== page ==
You could expand the All-Star Rosters to 75 guys and somebody would still have a complaint, but Mark Reynolds isn’t going? The only thing besides Justin Upton keeping the Diamondbacks from sinking into the PCL?… Chad Gaudin looked like a BP pitcher in the first inning Friday against the Dodgers, then recovered fairly well thereafter, but still has a little ways to go. On the other hand, Rule V shortstop draftee Everth Cabrera may be there already… the Pirates may be serious about dealing Matt Capps. If they can get a juicy package for him, and something that will make them all go dreamy like they have over Charlie Morton, they’ll do it… and lastly, if this hasn’t shown up anywhere, old Yankee Stadium is now enmeshed in protective netting like a widow at a funeral, and the bit-by-bit demolition of the superstructure isn’t far off. I was literally offered a full piece of the outfield frieze and the price was not a blood-letting for unique stuff like that. But then they said it weighed a ton and I said “I bet it does,” and they said “no, literally, it weighs 2,000 pounds” and I envisioned apartment walls collapsing and I said no, thank you kindly.
IMG_0763.jpg

Avast Ye, Matey

Did you see Matt Capps of the Pirates, after Friday Night’s meltdown, warming up before last night’s tilt with the Rockies?

He was wearing a blindfold over his left eye.
Admittedly it was a white sleeve or sock, and it was over the wrong eye, but otherwise it was a mirror image of the Pirates’ old logo (not the ’90s one that appeared to show The Soup Nazi from’Seinfeld.’). And as pitching coach Joe Kerrigan stood next to him, it looked like the Pittsburgh closer had lost a bet, or was trying to do his impression of the late Eddie Feigner from the softball team “The King And His Court,” and couldn’t quite do the whole handkerchief-over-both-eyes-while-pitching trick.
“Capps was turning his head, over-rotating towards 3rd Base, causing his front shoulder to point behind the righthanders’ batter’s box,” Kerrigan tells me by e-mail from Pittsburgh. “You put a patch over his left eye, so his right eye can see the target, hence he can’t overturn. Simple playground stuff.”
Love that.
Capps and Kerrigan, according to the Pirates’ game broadcast Saturday night, were also looking at tape of the reliever’s salad days of 2007 and the comparisons to this season are not happy ones. His arm has been well behind his body – he’s expending his energy long before his arm is fully extended and he’s ready to release the ball. Kerrigan apparently diagnosed the problem as he described in the e-mail — over-rotation — and came up with the simple solution for a bullpen session (the out-of-synch release might also explain Capps’ elbow bruising and discomfort).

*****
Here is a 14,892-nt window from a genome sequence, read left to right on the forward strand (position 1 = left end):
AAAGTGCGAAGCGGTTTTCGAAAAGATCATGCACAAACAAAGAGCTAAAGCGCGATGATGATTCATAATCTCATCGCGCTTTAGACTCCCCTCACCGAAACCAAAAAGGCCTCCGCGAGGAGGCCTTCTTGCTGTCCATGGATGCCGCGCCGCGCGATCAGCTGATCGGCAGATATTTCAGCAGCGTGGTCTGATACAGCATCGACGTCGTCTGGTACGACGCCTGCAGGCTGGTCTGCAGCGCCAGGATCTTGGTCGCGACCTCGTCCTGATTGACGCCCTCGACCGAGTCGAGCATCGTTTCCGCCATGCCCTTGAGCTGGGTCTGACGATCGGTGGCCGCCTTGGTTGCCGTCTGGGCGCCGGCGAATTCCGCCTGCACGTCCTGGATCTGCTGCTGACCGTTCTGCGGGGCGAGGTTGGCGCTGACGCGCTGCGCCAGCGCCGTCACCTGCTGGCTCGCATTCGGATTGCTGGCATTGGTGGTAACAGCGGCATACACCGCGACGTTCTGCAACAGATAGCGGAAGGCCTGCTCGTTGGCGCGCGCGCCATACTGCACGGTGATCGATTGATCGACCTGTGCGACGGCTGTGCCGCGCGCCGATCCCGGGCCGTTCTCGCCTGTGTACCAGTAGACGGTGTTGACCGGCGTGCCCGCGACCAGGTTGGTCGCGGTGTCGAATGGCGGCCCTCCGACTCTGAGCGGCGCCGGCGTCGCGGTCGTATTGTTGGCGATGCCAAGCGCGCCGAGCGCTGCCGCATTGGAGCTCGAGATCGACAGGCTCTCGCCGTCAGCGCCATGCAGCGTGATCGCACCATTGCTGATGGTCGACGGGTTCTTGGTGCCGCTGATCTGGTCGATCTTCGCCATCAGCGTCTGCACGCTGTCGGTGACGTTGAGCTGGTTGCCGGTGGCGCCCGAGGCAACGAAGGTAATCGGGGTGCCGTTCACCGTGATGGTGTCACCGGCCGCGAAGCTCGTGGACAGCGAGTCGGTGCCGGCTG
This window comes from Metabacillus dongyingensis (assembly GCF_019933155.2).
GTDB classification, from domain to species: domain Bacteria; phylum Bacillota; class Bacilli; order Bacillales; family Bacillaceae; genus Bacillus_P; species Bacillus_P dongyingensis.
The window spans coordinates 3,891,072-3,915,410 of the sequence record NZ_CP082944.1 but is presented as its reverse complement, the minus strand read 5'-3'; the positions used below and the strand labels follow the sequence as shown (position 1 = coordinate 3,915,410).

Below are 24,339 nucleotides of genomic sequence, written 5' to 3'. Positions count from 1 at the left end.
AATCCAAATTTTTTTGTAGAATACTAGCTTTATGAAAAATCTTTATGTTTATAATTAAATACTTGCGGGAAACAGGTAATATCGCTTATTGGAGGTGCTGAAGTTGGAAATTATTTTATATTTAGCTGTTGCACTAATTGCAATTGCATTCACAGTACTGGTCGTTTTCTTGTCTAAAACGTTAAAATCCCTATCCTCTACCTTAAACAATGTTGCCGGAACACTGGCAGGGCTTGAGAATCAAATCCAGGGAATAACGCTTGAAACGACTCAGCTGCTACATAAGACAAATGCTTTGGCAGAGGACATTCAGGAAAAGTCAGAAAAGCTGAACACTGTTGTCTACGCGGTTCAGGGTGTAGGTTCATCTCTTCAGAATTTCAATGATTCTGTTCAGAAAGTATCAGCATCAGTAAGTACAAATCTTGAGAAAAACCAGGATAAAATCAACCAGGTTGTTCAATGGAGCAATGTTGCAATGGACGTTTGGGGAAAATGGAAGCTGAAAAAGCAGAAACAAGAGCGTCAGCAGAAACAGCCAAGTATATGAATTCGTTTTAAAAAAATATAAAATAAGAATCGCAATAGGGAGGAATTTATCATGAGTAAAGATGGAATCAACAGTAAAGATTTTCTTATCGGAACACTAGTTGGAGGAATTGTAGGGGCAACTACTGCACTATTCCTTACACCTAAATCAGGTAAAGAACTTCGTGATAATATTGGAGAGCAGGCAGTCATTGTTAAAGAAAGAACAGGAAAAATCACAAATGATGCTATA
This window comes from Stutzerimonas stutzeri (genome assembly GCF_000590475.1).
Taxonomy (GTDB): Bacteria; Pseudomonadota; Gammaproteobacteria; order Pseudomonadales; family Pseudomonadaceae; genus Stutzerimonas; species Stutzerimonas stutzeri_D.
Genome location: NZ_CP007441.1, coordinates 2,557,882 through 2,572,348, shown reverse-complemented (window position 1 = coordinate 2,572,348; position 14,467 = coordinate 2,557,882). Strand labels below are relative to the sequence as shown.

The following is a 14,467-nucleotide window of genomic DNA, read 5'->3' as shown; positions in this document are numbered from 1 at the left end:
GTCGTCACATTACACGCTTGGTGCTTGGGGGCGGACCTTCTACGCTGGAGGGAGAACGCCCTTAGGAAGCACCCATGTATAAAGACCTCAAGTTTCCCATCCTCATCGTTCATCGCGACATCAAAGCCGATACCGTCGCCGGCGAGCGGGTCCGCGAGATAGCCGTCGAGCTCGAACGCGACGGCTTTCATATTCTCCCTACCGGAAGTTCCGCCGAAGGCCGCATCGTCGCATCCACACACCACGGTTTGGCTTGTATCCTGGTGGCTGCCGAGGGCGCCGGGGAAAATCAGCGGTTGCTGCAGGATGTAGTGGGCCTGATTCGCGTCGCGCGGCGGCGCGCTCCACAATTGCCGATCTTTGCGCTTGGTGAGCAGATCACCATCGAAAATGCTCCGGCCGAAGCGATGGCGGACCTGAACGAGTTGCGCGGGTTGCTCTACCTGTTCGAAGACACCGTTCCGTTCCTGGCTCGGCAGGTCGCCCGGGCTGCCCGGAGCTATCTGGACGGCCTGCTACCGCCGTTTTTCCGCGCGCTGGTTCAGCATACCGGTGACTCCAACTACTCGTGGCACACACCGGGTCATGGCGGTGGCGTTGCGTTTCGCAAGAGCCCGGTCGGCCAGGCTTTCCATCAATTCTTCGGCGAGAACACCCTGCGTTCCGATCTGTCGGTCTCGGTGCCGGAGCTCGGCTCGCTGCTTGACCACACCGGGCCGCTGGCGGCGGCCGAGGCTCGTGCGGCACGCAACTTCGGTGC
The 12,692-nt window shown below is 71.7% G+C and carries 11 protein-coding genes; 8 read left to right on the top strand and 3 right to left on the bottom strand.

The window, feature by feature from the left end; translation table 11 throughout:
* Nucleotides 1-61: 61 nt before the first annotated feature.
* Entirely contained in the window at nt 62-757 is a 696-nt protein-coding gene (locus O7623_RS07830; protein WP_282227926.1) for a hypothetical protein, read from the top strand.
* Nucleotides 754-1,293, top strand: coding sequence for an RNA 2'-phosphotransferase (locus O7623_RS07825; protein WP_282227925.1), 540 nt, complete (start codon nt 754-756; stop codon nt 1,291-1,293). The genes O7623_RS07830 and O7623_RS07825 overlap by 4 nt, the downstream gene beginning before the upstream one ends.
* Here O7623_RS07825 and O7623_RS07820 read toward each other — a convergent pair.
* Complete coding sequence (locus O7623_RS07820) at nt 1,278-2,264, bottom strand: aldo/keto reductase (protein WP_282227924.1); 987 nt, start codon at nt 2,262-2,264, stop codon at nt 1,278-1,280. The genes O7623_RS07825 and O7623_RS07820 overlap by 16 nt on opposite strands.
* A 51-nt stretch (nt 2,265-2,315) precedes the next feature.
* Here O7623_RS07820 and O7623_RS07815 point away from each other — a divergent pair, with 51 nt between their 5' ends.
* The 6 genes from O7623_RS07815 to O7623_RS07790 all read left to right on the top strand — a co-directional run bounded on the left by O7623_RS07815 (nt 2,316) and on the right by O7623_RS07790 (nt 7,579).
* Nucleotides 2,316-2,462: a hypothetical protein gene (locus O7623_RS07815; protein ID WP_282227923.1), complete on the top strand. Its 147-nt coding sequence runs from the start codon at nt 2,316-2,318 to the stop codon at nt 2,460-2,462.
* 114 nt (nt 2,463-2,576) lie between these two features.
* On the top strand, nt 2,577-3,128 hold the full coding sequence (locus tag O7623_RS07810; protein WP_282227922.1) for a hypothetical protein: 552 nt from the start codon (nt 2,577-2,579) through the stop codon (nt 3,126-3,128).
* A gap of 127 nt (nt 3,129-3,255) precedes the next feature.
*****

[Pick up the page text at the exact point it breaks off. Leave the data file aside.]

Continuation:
Unfortunately I don’t think Capps can use it in a game.
HOW ABOUT USING GAMEL IN A GAME?

Did the Brewers really call up one of the game’s top two or three power prospects so he could sit behind the bench for a week, get some DH work during inter-league, and then send him back down?
Apparently.
Third Baseman Mat Gamel was summoned Wednesday from Nashville and entering play today had gotten exactly one at bat. Even when Rickie Weeks took himself out of this afternoon’s game with soreness in his wrist, the Brewers simply moved Craig Counsell from third to second, and inserted Bill Hall at third.
Milwaukee started the day with the second best record in the NL, Counsell has been hot lately, and Ken Macha and Doug Melvin have done a lot more managing and general managing than I have, but the week’s inactivity makes no sense, not in a division as competitive and seemingly as balanced as the Central. The Brewers say they want to treat him more like Prince Fielder in 2005 than Ryan Braun in 2007 but that may not be a luxury they can afford. Gamel is either a vital component (if he can improve to bare-minimum status defensively at third), or a wonderful trading chip (if he can’t, and he has to become a corner outfielder, first baseman, or DH, none of which Milwaukee needs).
Why just have him sit around?
In short, play him (at Milwaukee or Nashville), or trade him!